She gave him a quick, respectful nod, placed her pile of folders onto the desk, opened the folder. He sat behind his desk, quickly signing off on the other reports above her security clearance and making them disappear as soon as possible.
His eyes snapped up when he heard his recruit make a small noise, a decidedly un-Magnolia noise, a weak noise. Without asking permission, she required a chair and sat heavily on it, the assuredly involuntary noise escaping her again. He concentrated on her, and heard her heart beating rapidly in his ears, her pulse far above that of his calm and collected recruit.
She licked her lips, then finally looked up at him. ‘Sir,’ she began, but then closed her mouth and looked away again.
‘Magnolia,’ he cautioned as he stood, ‘speak, or don’t, don’t-’
‘You signed the short form of this, correct sir?’ she said quickly.
The fact that she had interrupted him stunned him for a moment, but then he nodded. ‘Yes.’
Genuine horror, the kind he thought he’d beaten out of her a long time ago, slid across her face. ‘Sir,’ she said quietly, ‘did you read the short form in its entirety?’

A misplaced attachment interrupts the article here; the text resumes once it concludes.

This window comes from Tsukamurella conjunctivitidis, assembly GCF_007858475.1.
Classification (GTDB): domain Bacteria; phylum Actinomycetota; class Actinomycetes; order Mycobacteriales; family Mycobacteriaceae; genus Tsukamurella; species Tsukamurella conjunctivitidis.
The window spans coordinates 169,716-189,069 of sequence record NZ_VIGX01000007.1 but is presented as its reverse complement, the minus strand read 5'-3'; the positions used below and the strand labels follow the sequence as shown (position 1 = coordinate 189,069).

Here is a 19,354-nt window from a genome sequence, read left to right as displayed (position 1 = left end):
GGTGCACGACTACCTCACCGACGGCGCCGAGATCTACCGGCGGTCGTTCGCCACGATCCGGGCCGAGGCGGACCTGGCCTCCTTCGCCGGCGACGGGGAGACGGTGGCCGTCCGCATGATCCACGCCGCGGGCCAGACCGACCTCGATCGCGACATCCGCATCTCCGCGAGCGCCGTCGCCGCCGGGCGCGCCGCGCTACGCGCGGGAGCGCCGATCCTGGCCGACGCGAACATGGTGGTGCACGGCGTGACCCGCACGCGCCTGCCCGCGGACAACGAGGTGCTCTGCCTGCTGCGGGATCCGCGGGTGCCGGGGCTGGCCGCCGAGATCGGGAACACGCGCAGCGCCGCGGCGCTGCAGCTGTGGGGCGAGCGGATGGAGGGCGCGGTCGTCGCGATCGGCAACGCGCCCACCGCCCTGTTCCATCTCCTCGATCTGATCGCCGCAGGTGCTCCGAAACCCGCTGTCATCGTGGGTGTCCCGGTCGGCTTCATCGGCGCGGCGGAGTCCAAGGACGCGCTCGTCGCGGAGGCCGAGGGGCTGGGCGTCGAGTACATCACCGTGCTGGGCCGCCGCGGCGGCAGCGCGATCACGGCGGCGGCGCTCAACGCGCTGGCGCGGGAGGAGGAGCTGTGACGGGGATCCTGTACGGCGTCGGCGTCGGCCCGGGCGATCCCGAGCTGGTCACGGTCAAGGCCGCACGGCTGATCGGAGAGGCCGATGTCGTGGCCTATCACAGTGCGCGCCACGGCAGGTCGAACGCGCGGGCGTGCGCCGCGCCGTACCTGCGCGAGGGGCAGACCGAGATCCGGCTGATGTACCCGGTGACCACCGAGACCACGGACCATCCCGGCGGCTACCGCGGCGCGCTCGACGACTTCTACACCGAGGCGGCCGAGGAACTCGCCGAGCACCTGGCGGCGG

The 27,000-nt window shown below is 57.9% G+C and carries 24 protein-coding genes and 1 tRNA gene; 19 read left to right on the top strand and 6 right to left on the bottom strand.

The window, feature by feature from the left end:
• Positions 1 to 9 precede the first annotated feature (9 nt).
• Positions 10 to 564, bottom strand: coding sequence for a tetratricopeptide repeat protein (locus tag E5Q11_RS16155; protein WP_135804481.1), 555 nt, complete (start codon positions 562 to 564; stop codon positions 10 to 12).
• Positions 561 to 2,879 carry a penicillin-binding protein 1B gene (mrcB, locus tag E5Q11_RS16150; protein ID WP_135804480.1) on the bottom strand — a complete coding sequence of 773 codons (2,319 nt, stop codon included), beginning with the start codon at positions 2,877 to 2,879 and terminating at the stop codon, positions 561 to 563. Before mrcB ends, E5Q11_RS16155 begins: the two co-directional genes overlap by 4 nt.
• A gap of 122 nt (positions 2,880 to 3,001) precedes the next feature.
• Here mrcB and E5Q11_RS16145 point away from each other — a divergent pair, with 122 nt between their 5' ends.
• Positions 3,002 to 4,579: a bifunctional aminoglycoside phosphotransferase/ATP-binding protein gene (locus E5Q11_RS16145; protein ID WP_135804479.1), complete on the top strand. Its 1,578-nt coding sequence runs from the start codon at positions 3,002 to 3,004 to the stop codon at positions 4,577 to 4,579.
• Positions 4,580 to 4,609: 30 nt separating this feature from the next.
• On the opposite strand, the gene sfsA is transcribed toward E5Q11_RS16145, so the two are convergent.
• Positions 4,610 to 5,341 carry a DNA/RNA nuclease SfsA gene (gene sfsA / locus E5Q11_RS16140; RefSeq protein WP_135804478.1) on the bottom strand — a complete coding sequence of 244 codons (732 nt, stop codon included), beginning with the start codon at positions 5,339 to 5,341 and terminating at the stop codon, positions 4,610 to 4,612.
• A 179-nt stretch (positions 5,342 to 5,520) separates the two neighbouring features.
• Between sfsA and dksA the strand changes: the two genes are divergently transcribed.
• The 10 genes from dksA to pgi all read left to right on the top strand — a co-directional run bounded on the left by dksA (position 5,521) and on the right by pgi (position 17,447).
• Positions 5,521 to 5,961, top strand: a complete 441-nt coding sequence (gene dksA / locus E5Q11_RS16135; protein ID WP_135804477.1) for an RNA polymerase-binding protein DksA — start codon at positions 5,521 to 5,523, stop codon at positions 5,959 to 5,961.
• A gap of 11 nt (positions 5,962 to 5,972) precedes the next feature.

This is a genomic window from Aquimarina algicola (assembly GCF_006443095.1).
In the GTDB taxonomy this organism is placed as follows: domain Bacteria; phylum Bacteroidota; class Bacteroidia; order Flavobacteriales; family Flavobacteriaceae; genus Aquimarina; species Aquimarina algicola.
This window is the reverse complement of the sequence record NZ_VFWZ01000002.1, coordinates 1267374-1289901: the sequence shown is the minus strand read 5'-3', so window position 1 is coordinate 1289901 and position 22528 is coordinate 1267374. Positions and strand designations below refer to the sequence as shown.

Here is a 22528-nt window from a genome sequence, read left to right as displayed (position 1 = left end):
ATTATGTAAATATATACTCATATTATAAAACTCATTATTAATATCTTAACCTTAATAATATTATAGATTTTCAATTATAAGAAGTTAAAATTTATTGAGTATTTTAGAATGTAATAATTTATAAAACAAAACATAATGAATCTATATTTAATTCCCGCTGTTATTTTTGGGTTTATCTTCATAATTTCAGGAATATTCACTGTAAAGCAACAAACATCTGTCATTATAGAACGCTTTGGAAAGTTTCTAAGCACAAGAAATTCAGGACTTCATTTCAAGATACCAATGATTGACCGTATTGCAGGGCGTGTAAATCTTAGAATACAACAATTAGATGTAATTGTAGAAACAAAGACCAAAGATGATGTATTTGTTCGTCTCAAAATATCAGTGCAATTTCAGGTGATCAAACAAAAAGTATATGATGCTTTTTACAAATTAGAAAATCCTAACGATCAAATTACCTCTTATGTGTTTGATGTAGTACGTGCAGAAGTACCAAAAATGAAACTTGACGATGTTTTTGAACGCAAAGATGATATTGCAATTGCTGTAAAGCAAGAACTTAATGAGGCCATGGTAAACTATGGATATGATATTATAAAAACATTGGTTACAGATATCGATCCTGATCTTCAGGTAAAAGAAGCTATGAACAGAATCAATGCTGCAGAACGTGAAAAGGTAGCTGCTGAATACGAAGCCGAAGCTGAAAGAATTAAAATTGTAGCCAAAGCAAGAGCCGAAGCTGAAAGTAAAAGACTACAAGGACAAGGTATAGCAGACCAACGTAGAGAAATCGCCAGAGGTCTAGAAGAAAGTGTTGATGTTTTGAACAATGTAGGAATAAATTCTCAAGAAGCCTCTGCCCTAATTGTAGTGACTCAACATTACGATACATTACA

‘Sir, you didn’t, did you?’ She licked her lips again, and looked away for a moment. A highlighter appeared in her hand and she quickly flicked it across several sections of the paper, but still, she didn’t look at him.
Trepidation was a brick in his gut. ‘Magnolia,’ he said, ‘what did I sign?’
With a trembling hand, she handed across the highlighted sheet. He read the highlighted sections, twice, then he raised his fist to his mouth and bit through his thumb. The digit fell to his desk with a tiny thud and not much blood at all.
From the stump, however, the blood flowed freely, and he did nothing to stop it. After a few seconds, emergency protocols kicked in, stemmed the flow of blood and began to regrow the thumb.
He looked across at his recruit, her favourite knife was already on the table, lying on top of its sheath, her body relaxed and awaiting punishment. He stared at her for a long moment, grateful of the offer, but without any desire to act on it. It wasn’t her he wanted to hurt, it wasn’t her he was going to-